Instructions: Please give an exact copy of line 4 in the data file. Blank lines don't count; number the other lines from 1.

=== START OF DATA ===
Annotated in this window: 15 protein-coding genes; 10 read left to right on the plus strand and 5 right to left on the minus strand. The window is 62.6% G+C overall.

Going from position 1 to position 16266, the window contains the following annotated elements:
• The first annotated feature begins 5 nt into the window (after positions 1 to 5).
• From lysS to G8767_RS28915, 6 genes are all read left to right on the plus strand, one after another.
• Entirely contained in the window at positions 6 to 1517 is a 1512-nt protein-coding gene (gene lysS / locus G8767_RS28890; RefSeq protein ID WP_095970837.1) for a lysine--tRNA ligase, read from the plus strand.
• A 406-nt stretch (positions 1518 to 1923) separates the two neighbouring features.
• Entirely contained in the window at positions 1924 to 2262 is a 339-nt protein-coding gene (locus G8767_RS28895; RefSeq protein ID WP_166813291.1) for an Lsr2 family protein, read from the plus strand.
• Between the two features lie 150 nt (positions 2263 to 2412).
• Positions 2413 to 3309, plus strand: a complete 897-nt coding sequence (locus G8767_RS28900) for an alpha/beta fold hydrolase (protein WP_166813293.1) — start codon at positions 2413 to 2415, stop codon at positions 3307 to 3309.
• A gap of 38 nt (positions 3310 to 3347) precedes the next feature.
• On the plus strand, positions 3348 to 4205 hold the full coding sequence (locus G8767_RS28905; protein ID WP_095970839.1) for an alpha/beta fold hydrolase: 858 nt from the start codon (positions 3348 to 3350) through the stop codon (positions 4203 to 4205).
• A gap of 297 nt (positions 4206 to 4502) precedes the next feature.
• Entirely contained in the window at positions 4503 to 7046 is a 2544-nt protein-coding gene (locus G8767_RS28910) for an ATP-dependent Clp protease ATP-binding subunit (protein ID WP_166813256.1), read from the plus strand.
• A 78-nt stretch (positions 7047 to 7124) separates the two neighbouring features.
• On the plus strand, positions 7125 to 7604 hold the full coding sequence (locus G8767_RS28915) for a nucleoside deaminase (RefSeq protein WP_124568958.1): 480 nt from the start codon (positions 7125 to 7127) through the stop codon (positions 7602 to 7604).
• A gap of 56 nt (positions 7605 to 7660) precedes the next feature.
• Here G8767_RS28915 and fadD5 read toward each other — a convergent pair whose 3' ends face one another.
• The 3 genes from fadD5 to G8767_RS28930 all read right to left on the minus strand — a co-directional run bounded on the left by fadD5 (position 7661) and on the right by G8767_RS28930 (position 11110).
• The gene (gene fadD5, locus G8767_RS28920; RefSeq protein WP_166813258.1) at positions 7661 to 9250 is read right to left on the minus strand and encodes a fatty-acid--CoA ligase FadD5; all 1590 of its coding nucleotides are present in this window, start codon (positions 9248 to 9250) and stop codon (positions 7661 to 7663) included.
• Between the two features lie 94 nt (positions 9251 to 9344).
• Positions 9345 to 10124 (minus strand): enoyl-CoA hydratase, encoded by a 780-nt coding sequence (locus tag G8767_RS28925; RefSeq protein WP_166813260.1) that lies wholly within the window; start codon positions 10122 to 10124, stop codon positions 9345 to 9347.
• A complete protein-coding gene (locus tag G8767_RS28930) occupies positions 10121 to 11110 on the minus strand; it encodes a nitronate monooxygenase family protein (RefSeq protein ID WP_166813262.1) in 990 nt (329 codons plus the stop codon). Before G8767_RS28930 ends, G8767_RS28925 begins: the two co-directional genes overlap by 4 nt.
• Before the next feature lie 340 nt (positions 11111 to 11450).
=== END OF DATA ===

• From lysS to G8767_RS28915, 6 genes are all read left to right on the plus strand, one after another.